From the start of the decade the UK music scene has erupted in flamboyant fashion, flourishing with wild new styles and talents, breathing new life into the once uniformed regime of genres. From Alt-J, to Wolf Alice, British music is slowly returning back to the limelight of the world. And one of the more elusive of these acts that will surely soon follow is Meadowlark, a unique and talented duo with an ear for amazing tracks. Previously releasing ‘Fly’ a year ago to critical acclaim, Kate and Dan have returned with their latest anticipated single ‘Paraffin’.
Uncompromising, their music based on the limited number of members, Meadowlark have accomplished an awesome sound that oscillates in epic proportions, while remaining sincere and relatable. GIGsoup’s John Gittens talked to Dan about the bands songwriting process, the concept behind ‘Fly’ and ‘Paraffin’ and Meadowlark’s plans for expansion.
Can you tell us a bit about yourself? Was it always just the two of you involved in the band? Were there any big landmarks in your history that defined the band?
We are Meadowlark, an Alt-Pop duo based in Bristol and we’ve been a band for a little bit under three years. That’s the short version any way. Our ‘band’ and sound have gone through a fair amount of teething to arrive at the place we are today. Kate and myself have such broad music tastes that our collaborative writing efforts constantly push us in new directions. What’s beautiful is how harmonious it’s been though; we’ve never had to force ourselves a certain way in terms of genre.
I think last year was full of landmarks for us as a band, superficially we had privileges such as being play-listed through BBC Introducing on BBC Radio 1 and being invited to play at Glastonbury festival but also internally, as a band we really found our feet with our live show and songwriting, 2015 was the year it all made sense.
You’re both talented multi-instrumentalists, utilising synthesizers, guitars and pianos in your songs. Is there a process to your creation, wherein one member writes solely for their own instruments, or do you find you’re always crossing paths and playing each other’s instruments?
If I’m honest, the production is somewhat an afterthought to the process of writing. We start very raw, usually on a piano or an acoustic guitar, humming melodies over simple chords. We’ve always been aware of how easy it is to hide mediocre songs behind good production so for us we concentrate on the core of the song, in it’s simplest form, because if it sounds good in that raw exposed state then it will no doubt sound great with additional production. In those early stages we often swap instruments, each of us both write on guitar and piano in our own time and each gives us a different type of inspiration. Interestingly enough ‘Paraffin’ is one of very few songs that started as a fully ‘produced’ instrumental demo before we brought it together to write on. I had been sitting on it for quite a while but it wasn’t until I added all the drums that we started to hear it becoming a Meadowlark song.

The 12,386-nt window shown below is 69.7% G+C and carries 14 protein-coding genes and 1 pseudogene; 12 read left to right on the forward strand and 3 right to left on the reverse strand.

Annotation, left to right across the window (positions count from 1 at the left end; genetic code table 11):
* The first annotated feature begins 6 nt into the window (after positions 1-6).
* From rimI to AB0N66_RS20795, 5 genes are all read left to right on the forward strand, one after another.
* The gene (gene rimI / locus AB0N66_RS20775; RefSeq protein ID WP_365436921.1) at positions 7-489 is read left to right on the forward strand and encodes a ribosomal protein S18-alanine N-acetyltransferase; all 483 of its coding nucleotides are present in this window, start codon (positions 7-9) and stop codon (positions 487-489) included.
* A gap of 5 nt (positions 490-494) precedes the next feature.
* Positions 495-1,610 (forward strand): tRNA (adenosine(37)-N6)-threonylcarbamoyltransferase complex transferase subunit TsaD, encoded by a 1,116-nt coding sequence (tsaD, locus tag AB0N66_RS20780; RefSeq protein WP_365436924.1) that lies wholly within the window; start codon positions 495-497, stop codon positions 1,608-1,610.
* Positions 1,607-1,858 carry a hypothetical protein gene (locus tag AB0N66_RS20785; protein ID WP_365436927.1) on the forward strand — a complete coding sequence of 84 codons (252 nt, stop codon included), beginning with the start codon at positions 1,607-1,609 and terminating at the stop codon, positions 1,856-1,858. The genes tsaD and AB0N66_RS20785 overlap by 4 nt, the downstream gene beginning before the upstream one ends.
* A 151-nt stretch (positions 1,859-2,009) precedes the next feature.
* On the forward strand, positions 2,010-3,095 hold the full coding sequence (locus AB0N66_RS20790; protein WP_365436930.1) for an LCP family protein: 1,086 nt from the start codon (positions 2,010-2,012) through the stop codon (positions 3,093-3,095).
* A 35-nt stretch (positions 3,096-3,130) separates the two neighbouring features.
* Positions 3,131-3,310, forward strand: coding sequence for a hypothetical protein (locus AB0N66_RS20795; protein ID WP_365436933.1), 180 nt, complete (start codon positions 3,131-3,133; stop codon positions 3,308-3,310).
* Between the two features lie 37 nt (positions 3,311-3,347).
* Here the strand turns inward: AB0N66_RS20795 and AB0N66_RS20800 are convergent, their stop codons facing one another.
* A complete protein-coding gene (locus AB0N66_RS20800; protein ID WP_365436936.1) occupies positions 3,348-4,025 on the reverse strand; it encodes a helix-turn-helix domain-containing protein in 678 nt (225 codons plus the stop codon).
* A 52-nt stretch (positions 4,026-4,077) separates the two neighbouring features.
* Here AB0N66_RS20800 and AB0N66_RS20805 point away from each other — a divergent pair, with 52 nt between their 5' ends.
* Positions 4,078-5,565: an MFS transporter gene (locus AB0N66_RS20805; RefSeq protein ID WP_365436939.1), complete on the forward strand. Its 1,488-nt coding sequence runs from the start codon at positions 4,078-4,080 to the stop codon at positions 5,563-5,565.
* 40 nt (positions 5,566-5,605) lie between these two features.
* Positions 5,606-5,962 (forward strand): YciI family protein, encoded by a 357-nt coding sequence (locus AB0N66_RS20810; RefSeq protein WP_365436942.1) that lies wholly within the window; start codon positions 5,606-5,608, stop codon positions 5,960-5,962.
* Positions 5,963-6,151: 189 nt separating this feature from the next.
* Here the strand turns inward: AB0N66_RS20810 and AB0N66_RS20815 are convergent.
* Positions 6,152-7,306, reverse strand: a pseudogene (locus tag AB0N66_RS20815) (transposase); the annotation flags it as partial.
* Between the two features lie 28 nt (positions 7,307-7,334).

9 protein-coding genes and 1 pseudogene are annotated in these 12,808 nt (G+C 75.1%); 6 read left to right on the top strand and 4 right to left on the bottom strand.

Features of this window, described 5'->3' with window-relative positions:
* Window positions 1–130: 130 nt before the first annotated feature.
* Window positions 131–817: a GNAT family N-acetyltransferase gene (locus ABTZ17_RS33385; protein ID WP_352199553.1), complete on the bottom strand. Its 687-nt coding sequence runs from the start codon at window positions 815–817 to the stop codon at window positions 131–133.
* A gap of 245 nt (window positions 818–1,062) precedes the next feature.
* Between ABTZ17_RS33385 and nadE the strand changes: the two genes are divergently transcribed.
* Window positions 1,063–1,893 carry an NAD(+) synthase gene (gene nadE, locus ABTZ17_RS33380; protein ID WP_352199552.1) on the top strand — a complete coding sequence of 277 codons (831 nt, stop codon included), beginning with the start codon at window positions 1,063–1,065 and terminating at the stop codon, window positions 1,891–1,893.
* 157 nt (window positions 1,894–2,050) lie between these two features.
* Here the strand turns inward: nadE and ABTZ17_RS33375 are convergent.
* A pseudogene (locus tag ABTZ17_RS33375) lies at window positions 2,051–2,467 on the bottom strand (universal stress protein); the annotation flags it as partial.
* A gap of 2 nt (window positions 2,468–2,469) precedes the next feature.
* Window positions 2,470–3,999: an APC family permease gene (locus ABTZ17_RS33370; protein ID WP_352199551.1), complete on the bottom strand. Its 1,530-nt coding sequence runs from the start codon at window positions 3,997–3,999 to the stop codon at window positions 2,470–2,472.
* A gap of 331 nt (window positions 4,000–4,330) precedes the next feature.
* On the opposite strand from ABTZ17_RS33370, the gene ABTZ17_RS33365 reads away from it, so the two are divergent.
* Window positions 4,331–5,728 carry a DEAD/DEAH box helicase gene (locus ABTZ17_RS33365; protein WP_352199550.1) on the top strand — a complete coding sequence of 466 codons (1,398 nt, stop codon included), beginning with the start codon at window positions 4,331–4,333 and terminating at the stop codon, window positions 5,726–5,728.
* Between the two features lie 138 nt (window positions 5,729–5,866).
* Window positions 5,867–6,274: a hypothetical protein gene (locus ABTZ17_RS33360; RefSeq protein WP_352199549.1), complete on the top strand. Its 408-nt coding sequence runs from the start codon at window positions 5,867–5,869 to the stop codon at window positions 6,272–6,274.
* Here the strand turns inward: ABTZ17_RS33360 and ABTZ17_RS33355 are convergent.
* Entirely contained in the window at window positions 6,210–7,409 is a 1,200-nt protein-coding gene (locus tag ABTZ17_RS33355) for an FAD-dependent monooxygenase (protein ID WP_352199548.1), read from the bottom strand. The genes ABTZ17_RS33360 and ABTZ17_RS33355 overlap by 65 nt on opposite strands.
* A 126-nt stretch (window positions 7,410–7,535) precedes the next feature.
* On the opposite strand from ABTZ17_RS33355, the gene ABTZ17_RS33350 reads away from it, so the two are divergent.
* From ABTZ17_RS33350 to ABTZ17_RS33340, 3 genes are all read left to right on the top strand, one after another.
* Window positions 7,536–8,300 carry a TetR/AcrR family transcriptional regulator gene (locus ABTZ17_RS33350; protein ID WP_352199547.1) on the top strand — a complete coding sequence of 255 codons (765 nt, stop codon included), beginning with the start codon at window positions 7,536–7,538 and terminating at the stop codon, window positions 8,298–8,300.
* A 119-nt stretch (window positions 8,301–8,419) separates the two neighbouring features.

Your videos and your sound is very reminiscent of Marian Hill. Their sound is intimate and closed, but they occasionally invite session saxophonists to their studio to sample their work. Is Meadowlark thinking of ways of expanding through this medium?
Expansion is always the long-term dream for Meadowlark, we write songs with a lot of layers and depth to them and inviting more musicians to execute that live would be incredible. Right now though we are happy to keep it as small and intimate as it is.
Meadowlark’s previous hit ‘Fly’ is about the hardships of growing up, with a particular emphasis around drug abuse. Judging by the title of your new lead single ‘Paraffin’ is it safe to say your song topics are linear, or do they hold deeper meaning?
It’s interesting because ‘Fly’ is solely about the hardships of growing up, the drug abuse side of it was one interpretation we explored for the music video as it’s one eventuality or path that someone could follow. We definitely don’t box ourselves up when we write; we either go down a very specific route or story or we create something that is broad and relatable on many levels. We equally enjoy hiding true meanings of songs behind metaphors, there’s something beautiful about watching people decipher our songs and finding their own meanings to the words we sing, whether they are right or wrong it’s allowed them to dream their own story and perhaps even relate them back to their own lives.
Finally, what do you have in store for us later on in 2016? Are you already planning your next release or just seeing where ‘Paraffin’ takes you as an act?
At the moment we are just enjoying the feeling of having fresh music for people to listen too. As musicians we spend so long crafting our art behind the scenes; writing, demoing and recording that by the end of it our only goal is to just get it to peoples ears, now that’s happened we can start planning our next release.
This Meadowlark article was written by John Gittens, a GIGsoup contributor